But there are actually very good reasons for doing so. I have been sceptical of the value of some of them previously, but modified my view over time. The presence of released birds in the wider countryside may jar with ‘purist’ birders in the short term, but who can really argue, for example, that several generations on it was a bad idea to re-establish Red Kites in the Chilterns? And think of the iconic and educational value too of the Ospreys at Rutland Water and the White-tailed Eagles on Mull, not to mention the significant benefits to rural tourism.

On a number of levels, reintroductions of native birds are justifiable and should be welcomed. Without a helping hand, many of the species involved are destined to remain rare, teetering on the edge of their range here, or lost forever as part of our avifauna.

Wednesday, 18 February 2015

Morocco weekender

Gulls resting at the mouth of Oued Ksob, just south of Essaouira, on the Atlantic coast of Morocco. Offshore in the background is the island of Mogador, summer home to one of the world's largest Eleonora's Falcon colonies.
Birders visiting Morocco focus primarily on the specialities for which this Maghreb country is so well known, from the likes of Levaillant’s Woodpecker, Black-crowned Tchagra and Atlas Flycatcher to Moussier’s Redstart, African Crimson-winged Finch and House Bunting. That’s just what I did on my first two visits, in 1995 and 2009, but on both occasions I couldn’t help noting just how good the coast was for gulls.

Yellow-legged and Lesser Black-backed Gulls provide an ID diversion in a range of plumages.
Celebrating an anniversary with Hazel, last weekend we went back to Morocco for a short visit to a coastal town missed during our first trip. Essaouira claims Jimi Hendrix among its famous visitors, but to birders it’s best known for the Eleonora’s Falcons which breed a short distance offshore on the island of Mogador. Some 600 pairs constitute one of the largest colonies of the species in the world, but as a summer visitor to the Mediterranean basin and north-west Africa they don’t return from Madagascar until late April. Bird-wise in February, my free time was focused instead on gulls.

A rather pale first-winter Yellow-legged Gull with a mantle pattern somewhat recalling European Herring Gull ... 
... but otherwise rather typical michahellis Yellow-legged Gull in flight, with neat tail band, reduced inner primary 'window' and largely dark outer greater coverts, among other features.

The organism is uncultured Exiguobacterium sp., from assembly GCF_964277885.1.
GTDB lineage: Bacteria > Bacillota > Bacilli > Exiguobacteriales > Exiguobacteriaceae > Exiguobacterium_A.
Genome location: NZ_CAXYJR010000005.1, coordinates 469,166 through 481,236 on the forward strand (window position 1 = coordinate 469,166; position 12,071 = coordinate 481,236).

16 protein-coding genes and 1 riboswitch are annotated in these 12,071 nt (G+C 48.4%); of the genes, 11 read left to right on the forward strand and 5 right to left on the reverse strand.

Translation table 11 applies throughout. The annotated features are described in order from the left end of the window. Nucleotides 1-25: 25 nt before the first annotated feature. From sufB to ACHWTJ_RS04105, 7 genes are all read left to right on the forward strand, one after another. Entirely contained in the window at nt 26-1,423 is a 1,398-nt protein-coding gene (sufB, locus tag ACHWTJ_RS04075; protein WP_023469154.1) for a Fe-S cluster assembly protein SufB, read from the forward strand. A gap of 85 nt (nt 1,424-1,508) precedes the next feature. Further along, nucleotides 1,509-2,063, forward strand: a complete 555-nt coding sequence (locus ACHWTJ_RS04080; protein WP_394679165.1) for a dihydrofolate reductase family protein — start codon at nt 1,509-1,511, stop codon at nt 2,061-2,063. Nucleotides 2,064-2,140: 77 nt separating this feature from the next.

Resident (and wintering?) Yellow-legged Gulls are joined by large numbers of wintering Lesser Black-backed Gulls from north-west Europe at this time of year, so it was a good opportunity to look at the variation in both species side by side. Both graellsii and intermedius Lesser Black-backeds are present, though some of the younger birds are difficult to determine. Black-headed Gull was present in small numbers, perhaps 20-30 daily, as were up to five or six Mediterranean Gulls. The other expected species was Audouin’s Gull, but having seen good numbers near Tamri to the south previously I was surprised to see just two on one day and six on another – and all adults.

Adult Audouin's Gull - one of the Western Palearctic's most beautiful larids.
With gulls there’s always the possibility of surprises, and on Saturday 14th February at Oued Ksob, a couple of miles south of Essaouira, it came in the form of a second-calendar-year Great Black-backed Gull. This species is rare, if not a true vagrant, this far south, and this bird presumably originated from north-west Europe though the species has, bizarrely, been discovered breeding at one site in Atlantic Sahara in recent years.

A first-winter Great Black-backed Gull, rare this far south, with Yellow-legged and Lesser Black-backed Gulls.
A bigger surprise still came the following day, after I’d spent a couple of hours from first light grilling the gulls again at the port and then at Oued Ksob. Leaving the beach and heading back towards the car, I glanced one last time over my shoulder at the gulls – and there suddenly was a large, white-winged larid: Glaucous Gull! I knew one had been photographed in the port some weeks previously but it hadn’t been seen in recent weeks, and must have flown in behind me literally moments beforehand. A different individual has also been seen further south in Morocco this winter, at Khnifiss; both locations are extraordinarily far south for this Arctic breeder.

Second-winter Glaucous Gull - the pale golden eye is probably the best clue to this age.
... here looking rather blotchy from behind, with Yellow-legged and Lesser Black-backed Gulls for company ...
... and looking very distinctive on the wing as it flies off for a dip in the channel.
A few other species of interest were seen during the long weekend – more in another post. In the meantime, some phonescoped video footage of the Glaucous and Great Black-backed Gulls will appear shortly on my Facebook page.